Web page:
And more often than not, dehydration is the underlying culprit.
Muscle fatigue cramping vs electrolyte muscle cramping
If you’re clued up with the fatigued induced muscle cramp you’ll know that cramping is:
- Sudden onset
- Caused by prolonged excessive movement
- Occurs in predominantly calves for runners
- Localised to the overworked area
Whereas electrolyte imbalance muscle cramp is different:
- Gradual onset (typically initiated by smaller muscle twitches barely visible)
- Occurs in highly active, bigger muscle groups such as muscle group such as quadricep/hamstrings (as they are biarticulate)
- The cramping ‘spreads’
- Occurs bilaterally (in both hamstring groups for example)
- Cramping is intermittent
How to treat electrolyte imbalance on the run
Why is this helpful? Well, picture this: You’re mile 20, and you experience muscle cramping, small flickers of muscle tension, you’re thirsty (because you missed the water station, it was overcrowded) and feel a bit sick.
Getting clued up and understanding the signs, symptoms causes and remedies of each type of cramping (fatigue or electrolyte) you will know how to treat it and get back on your feet and back to racing. Could it be fatigue based? Or is it electrolyte based?
What to do:
- Immediately replenish electrolytes at the first sign of muscle twitches/cramps! Interestingly most sports drinks out there are coined ‘isotonic’ meaning they contain a carbohydrate at 6-8% A sugar concentration of that amount that is much higher than most body fluid; so it is not readily absorbed into the bloodstream, so is it aiding our hydration? (Most definitely will make any vomiting and diarrhoea worse too). By diluting the sports drink or amount of sugars (or using electrolyte substitutes) you’re providing our body with the best combination for replenishment and immediate absorption.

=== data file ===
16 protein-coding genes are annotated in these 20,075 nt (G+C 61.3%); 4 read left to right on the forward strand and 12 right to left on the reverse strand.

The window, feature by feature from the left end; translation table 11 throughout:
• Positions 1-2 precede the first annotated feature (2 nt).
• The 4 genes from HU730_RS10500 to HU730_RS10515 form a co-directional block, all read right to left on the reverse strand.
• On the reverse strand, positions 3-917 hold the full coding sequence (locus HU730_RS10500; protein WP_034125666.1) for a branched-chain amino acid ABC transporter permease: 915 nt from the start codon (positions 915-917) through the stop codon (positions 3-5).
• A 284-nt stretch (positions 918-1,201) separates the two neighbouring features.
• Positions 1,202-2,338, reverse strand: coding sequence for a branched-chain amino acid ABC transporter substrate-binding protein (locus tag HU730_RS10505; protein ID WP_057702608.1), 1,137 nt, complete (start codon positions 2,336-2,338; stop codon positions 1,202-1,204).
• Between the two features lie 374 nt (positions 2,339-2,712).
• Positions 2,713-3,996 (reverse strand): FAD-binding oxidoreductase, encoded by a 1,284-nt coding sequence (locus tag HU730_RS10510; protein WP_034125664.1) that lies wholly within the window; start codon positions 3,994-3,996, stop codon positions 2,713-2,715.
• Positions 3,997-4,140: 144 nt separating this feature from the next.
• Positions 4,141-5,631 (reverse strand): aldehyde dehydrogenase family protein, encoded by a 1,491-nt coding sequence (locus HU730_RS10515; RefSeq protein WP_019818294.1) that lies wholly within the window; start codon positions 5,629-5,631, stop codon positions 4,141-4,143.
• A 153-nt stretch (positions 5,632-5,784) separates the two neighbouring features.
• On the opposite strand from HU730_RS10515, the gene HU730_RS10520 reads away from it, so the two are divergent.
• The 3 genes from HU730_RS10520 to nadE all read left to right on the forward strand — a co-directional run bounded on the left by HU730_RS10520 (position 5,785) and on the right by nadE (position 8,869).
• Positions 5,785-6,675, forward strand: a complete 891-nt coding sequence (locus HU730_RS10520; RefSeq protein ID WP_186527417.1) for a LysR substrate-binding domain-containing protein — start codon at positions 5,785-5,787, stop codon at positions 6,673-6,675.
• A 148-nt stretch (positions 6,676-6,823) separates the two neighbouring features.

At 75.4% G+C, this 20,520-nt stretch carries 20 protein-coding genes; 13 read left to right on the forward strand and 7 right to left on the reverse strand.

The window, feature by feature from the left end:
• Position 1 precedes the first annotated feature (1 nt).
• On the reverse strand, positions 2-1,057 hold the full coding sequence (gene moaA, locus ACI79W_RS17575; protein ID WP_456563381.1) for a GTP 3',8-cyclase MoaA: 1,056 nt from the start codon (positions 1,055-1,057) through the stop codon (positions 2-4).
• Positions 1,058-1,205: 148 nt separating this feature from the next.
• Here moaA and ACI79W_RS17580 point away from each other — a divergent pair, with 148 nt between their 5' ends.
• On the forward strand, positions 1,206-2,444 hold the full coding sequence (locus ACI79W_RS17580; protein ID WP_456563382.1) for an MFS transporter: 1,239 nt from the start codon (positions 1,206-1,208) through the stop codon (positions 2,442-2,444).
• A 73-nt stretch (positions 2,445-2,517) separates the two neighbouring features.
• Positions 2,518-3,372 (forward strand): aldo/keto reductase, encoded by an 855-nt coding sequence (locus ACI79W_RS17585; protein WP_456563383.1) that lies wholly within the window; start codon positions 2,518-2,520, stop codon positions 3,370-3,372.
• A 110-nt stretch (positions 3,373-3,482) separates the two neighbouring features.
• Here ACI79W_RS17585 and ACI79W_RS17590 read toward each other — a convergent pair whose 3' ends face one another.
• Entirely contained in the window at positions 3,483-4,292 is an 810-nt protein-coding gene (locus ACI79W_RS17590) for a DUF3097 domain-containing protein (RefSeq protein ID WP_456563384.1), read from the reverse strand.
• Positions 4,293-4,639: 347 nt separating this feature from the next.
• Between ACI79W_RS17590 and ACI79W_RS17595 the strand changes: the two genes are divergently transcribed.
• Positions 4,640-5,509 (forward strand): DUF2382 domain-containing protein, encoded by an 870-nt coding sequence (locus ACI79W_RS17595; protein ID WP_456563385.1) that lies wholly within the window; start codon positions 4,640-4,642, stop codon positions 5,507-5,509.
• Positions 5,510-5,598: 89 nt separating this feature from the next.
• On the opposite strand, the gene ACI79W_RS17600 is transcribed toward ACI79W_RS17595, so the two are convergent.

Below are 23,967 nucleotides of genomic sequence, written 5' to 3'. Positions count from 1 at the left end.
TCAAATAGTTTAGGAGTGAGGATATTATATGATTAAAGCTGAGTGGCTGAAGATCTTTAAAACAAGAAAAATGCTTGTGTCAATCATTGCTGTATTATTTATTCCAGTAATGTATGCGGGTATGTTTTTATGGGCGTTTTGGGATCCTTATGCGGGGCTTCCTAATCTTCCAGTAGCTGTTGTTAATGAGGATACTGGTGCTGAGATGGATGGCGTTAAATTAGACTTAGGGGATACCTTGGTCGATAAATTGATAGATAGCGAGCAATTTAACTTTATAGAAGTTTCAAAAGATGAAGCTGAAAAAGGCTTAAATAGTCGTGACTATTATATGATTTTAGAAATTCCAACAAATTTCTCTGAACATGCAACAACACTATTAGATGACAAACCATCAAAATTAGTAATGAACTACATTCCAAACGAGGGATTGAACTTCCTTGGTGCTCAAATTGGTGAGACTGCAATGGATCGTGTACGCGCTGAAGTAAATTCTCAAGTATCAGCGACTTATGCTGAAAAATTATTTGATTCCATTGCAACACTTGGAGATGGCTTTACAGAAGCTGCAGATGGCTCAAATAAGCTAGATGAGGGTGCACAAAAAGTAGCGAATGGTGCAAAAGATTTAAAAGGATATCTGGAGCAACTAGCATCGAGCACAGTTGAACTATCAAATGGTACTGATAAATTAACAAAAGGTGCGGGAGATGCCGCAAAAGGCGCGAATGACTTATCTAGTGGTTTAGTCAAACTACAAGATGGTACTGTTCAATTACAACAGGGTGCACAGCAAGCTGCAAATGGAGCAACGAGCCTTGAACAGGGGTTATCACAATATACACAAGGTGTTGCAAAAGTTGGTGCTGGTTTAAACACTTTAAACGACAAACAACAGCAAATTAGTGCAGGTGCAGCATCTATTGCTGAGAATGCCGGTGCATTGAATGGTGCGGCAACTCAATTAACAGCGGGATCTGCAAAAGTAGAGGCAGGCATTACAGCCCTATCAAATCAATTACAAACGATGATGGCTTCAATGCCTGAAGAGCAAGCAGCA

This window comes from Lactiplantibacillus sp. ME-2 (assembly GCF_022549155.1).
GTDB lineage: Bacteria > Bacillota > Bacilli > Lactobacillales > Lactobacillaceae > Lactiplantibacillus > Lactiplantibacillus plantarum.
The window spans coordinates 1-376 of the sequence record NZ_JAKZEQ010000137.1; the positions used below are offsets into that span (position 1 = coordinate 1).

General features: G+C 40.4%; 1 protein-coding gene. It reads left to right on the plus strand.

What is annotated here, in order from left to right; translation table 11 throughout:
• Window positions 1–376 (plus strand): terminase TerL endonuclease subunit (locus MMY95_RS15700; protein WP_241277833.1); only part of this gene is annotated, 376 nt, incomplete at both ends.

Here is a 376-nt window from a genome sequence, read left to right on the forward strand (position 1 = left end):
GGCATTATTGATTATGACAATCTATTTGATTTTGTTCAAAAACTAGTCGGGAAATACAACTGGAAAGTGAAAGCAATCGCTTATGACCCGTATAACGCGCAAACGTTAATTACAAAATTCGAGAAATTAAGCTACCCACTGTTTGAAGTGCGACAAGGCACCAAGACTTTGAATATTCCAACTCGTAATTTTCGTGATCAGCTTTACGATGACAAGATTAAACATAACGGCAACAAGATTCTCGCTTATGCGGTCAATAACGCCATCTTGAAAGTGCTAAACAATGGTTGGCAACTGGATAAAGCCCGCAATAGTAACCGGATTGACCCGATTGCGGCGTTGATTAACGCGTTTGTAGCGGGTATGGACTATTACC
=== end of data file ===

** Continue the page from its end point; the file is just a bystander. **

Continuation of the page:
- Likewise, opt for a heavily diluted version or mix a pinch of salt into a 0.5L regular carbohydrate sports drink.
- Alternatively, for my ultra-distances, I had a homemade sports drink: 600ml bottle filled with 1/3 fruit juice, a small helping of coconut water, and then fill the rest with water to dilute to help replenish my salts en route.
- Success caps! Are pure electrolyte capsules filled with sodium, potassium, chloride, bicarbonate, and phosphate. As the gold standard for electrolyte replacement on the run, I can personally recommend these capsules, they’re easy to swallow, noticeable rebalance in around 10-15 Minutes. Pop one when you’re feeling uncomfortable (sloshing of liquid or cramping) at a rate of 1 per 2 hours or in excessive heat/sweating 1 for each hour of running, and you’re run will feel much more effortless than before.
- There is also space to discuss eating foods rich in electrolytes such as spinach, potatoes, beans, avocados, oranges, bananas to help restore low electrolyte levels. So if you’re hitting the marathon or ultra distances, consider snacks that contain these foods to help the body restore electrolytes it’s losing.
So there we have it, another clued up runner on electrolytes. They’re too often overlooked or misunderstood; so share this article with anyone you know running 26 miles plus, you might save their race! Alternatively, save this article for later: some light reading for you closer to race day.
And as always, good luck!